Perhaps, the WikiPedia project could consider incorporating Remembrance
Agents and Augmented Associated Memory technology because serendipity is
too important to be left to chance...
Remembrance Agents (RA) are a set of applications that watch over a
user's shoulder and suggest information relevant to the current
situation. While query-based memory aids help with direct recall,
remembrance agents are an Augmented Associative Memory (AAM). For
example, the word-processor version of the RA continuously updates a
list of documents relevant to what's being typed or read in an emacs
buffer. These suggested documents can be any text files that might be
relevant to what you are currently writing or reading. They might be old
emails related to the mail you are currently reading, or abstracts from
papers and newspaper articles that discuss the topic of your writing.
* The RA can also be used to create a "group mind" by sharing
databases of files. For example, the annotations and corrections
one student makes over the course of a term may be very valuable to
another student. The RA can index other people's notes, and
automatically bring up their notes and expertise whenever it is
most relevant to you. This can be especially useful for knowledge
transfer and on-the-job training for new workers.
* Whereas, Augmented Associated Memory is an extension to your brain.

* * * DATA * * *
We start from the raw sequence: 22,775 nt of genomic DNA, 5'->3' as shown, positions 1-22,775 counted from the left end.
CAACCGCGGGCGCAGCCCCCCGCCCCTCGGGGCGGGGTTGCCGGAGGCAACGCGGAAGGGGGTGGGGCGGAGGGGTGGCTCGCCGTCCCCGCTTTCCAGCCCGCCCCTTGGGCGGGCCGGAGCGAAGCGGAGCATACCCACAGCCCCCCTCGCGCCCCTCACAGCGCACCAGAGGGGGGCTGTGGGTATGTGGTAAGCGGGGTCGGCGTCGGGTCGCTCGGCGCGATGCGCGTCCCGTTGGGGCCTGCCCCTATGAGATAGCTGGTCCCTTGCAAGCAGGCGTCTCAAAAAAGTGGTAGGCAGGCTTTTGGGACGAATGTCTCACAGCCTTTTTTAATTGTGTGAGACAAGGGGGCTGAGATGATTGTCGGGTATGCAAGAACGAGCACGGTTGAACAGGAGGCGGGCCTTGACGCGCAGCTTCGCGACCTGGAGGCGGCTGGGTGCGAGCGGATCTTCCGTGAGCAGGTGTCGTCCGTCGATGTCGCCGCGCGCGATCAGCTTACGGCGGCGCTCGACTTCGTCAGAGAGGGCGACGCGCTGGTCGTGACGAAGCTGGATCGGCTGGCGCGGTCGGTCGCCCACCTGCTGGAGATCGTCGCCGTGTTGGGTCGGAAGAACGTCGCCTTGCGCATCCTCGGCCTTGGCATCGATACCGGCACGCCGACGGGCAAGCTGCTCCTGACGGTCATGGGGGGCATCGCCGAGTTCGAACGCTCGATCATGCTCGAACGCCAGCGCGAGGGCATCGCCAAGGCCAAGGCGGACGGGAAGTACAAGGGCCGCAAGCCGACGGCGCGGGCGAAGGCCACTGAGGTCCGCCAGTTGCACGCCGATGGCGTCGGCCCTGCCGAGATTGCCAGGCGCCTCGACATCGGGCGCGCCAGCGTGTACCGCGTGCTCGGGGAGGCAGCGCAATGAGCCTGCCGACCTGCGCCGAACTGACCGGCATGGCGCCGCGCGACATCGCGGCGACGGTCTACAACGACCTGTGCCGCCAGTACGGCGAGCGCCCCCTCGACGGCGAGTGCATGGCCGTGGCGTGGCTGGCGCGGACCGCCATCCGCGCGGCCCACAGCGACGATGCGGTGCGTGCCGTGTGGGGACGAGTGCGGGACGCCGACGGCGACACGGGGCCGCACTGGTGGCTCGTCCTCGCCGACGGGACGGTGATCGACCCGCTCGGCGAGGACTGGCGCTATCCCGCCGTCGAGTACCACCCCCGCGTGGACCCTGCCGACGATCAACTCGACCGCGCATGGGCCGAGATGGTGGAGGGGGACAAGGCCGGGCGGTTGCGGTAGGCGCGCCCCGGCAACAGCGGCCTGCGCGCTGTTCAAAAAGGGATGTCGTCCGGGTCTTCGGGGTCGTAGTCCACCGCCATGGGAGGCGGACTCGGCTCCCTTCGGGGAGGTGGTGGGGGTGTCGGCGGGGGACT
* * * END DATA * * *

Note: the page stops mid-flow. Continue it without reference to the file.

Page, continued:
It uses wireless sensors (GPS, temperature, etc) that are linked to
your Cognitive Radio to help you "remember" things that are closely
related to your current environment. The system can find
similarity based on the words currently being typed, discussed,
people currently present, current location, and other physical
We are experimenting with remembrance agents in word processors, web
browsers, and on wearable computers. The word-processor version works in
Emacs and XEmacs, and can be downloaded below.
Jack Park wrote:
> "Welcome to Wikipedia! We're writing a complete encyclopedia from
> collaboratively. We started work in January 2001. We've got over 8,000
> pages already. We want to make over 100,000. So, let's get to work!
> Write a
> little (or a lot) about what you know. Read our welcome message here:
> Welcome, newcomers! "
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This archive was generated by hypermail 2b29 : Sat Jun 02 2001 - 20:24:00 PDT